Is joint pain holding you back? Perhaps an achy ankle or sore knee is making it difficult to enjoy a run through your favorite park or even taking a short walk. Or maybe a throbbing hip or shoulder prevents you from whacking a golf ball or performing simple tasks like carrying a bag of groceries. The exercises in this report, The Joint Pain Relief Workout: Healing exercises for your shoulders, hips, knees, and ankles, can help relieve…Learn More »
Rheumatoid arthritis can be debilitating and disabling. It can cause you unremitting pain, loss of joint function, and even rob you of your independence.
Fortunately, as never before, advances in diagnosis and treatment are enabling men and women to halt RA’s progress and enjoy pain-free living with healthier joints, increased mobility, and lasting peace-of-mind.
This new Special Health Report will give you empowering information to work with your physician to create and implement a treatment strategy to manage your rheumatoid arthritis effectively—and successfully.
You’ll find the keys to an accurate diagnosis…What you need to tell your doctor…the safest imaging tests…the 10 classic symptoms…and more.
You’ll learn about the drugs that are changing outcomes and brightening futures…How biologics are revolutionizing RA treatment…the pain-relievers with fewest side effects…the one drug against which all others are measured.
You’ll gain the ability to actively participate in managing your RA…How to get the most from exercise and complementary treatments…the most helpful tools and gadgets…and eight “joint resolutions” you’ll want to adopt.
You don’t have to let rheumatoid arthritis control you. You can control it!
Prepared by the editors of Harvard Health Publishing in consultation with Robert H. Shmerling, MD, Associate Professor of Medicine, Harvard Medical School, Clinical Chief, Division of Rheumatology, Beth Israel Deaconess Medical Center, Boston, and Senior Editor, Harvard Health Publishing. 45 pages. (2014)
- What is rheumatoid arthritis?
- A faulty immune system
- Risk factors
- What to expect
- The biology of rheumatoid arthritis
- The musculoskeletal system
- Joint design
- The immune system
- Diagnosing rheumatoid arthritis
- Assessment of symptoms
- Physical examination
- Blood tests
- Imaging tests
- Disorders with similar or overlapping symptoms .
- Medications for rheumatoid arthritis
- Symptomatic relief
- Disease-modifying antirheumatic drugs (DMARDs)
- Methotrexate and other nonbiologic DMARDs
- Biologic DMARDs
- Kinase inhibitor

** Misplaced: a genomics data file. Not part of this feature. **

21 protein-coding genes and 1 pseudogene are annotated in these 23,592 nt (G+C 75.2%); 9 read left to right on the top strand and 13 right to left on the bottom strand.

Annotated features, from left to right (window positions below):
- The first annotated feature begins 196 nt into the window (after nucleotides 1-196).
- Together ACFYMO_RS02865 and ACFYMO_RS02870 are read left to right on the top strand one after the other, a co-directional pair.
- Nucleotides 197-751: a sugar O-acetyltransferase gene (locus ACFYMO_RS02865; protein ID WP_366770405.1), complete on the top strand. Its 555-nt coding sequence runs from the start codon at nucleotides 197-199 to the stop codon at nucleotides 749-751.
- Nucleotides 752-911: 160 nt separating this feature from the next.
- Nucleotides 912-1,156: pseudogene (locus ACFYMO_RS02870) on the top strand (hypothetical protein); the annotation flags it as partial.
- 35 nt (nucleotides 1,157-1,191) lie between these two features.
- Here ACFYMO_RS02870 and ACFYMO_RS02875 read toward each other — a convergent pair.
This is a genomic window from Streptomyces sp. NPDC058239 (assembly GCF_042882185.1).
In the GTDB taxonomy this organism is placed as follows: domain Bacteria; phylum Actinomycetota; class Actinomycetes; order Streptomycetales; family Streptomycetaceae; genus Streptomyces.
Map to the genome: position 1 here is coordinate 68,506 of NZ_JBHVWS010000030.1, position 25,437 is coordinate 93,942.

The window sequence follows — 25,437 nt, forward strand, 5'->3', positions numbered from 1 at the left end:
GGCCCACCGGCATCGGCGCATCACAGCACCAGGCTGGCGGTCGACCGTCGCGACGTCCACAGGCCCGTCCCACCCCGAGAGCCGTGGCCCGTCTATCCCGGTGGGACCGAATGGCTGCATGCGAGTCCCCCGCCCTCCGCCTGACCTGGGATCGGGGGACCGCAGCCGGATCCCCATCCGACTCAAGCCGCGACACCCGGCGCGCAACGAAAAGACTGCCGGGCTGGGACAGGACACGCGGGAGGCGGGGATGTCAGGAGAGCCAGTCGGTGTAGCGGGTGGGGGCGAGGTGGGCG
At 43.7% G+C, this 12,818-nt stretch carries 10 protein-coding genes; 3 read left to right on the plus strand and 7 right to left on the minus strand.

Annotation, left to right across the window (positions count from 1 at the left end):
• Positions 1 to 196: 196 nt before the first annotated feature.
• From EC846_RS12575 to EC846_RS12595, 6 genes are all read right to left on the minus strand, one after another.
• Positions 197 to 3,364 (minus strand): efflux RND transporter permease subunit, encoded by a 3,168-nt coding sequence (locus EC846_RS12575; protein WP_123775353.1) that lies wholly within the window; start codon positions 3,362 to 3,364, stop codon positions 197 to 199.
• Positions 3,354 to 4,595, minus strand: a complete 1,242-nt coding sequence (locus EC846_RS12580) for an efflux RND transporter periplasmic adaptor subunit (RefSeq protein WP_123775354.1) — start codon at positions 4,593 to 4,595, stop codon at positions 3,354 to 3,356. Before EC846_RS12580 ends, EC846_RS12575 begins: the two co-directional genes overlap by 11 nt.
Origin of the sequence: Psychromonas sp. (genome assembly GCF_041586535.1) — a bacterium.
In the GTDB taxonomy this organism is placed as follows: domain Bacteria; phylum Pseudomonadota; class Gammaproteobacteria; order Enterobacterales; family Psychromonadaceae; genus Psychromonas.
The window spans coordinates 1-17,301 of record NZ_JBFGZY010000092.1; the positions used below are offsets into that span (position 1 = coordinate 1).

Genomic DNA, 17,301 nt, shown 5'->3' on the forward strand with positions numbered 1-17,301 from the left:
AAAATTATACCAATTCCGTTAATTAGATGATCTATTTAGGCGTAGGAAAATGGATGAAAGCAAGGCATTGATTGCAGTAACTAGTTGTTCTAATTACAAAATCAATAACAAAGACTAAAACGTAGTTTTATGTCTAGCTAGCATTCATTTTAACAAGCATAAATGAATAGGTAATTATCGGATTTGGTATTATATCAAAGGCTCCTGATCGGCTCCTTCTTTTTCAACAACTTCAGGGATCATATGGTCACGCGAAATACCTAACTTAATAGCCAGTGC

- Measuring effectiveness of treatment
- Ongoing research
- Nondrug treatment for rheumatoid arthritis
- Physical and occupational therapy
- Heat therapy
- Cold therapy
- Splints and orthotics
- Weight loss
- Sufficient sleep
- Smoking cessation
- SPECIAL SECTION: Adapting your routine to protect your joints
- Procedures for inflamed joint tissue
- Ligament or tendon reconstruction
- Joint fusion
- Joint replacement
- When is it time to consider joint fusion or replacement?
- In summary
- Appendix: Drugs for treating rheumatoid arthritis
Rheumatoid arthritis and heart disease
People with rheumatoid arthritis are at increased risk for developing heart disease. In particular, they have a greater likelihood of developing hardening of the arteries (atherosclerosis), which can lead to heart attacks. The connection between heart disease and rheumatoid arthritis is not well understood, but it may relate to infl ammation. People with rheumatoid arthritis have infl ammation in joints and elsewhere in the body. Infl ammation is known to promote atherosclerosis.
Because of this connection, people with rheumatoid arthritis must be carefully evaluated to identify other risk factors for heart disease. These should be addressed to help lower the chances for developing heart disease. Risk factors for heart disease include:
• high blood pressure (more than 140/90 mm Hg)
• total cholesterol greater than 200 mg/dL
• low-density lipoprotein (LDL) cholesterol greater than 160 mg/dL
• high-density lipoprotein (HDL) cholesterol less than 40 mg/dL
• family history of heart disease.
Exercise and a healthy diet can help to address these risk factors. If healthy lifestyle changes don’t do the trick, medications to lower blood pressure, cholesterol, and blood sugar should be considered. Some medications used to treat rheumatoid arthritis have been shown to actually lower the risk for dying from heart disease. These include methotrexate and anti-TNF agents. Others, such as NSAIDs, may increase risk.
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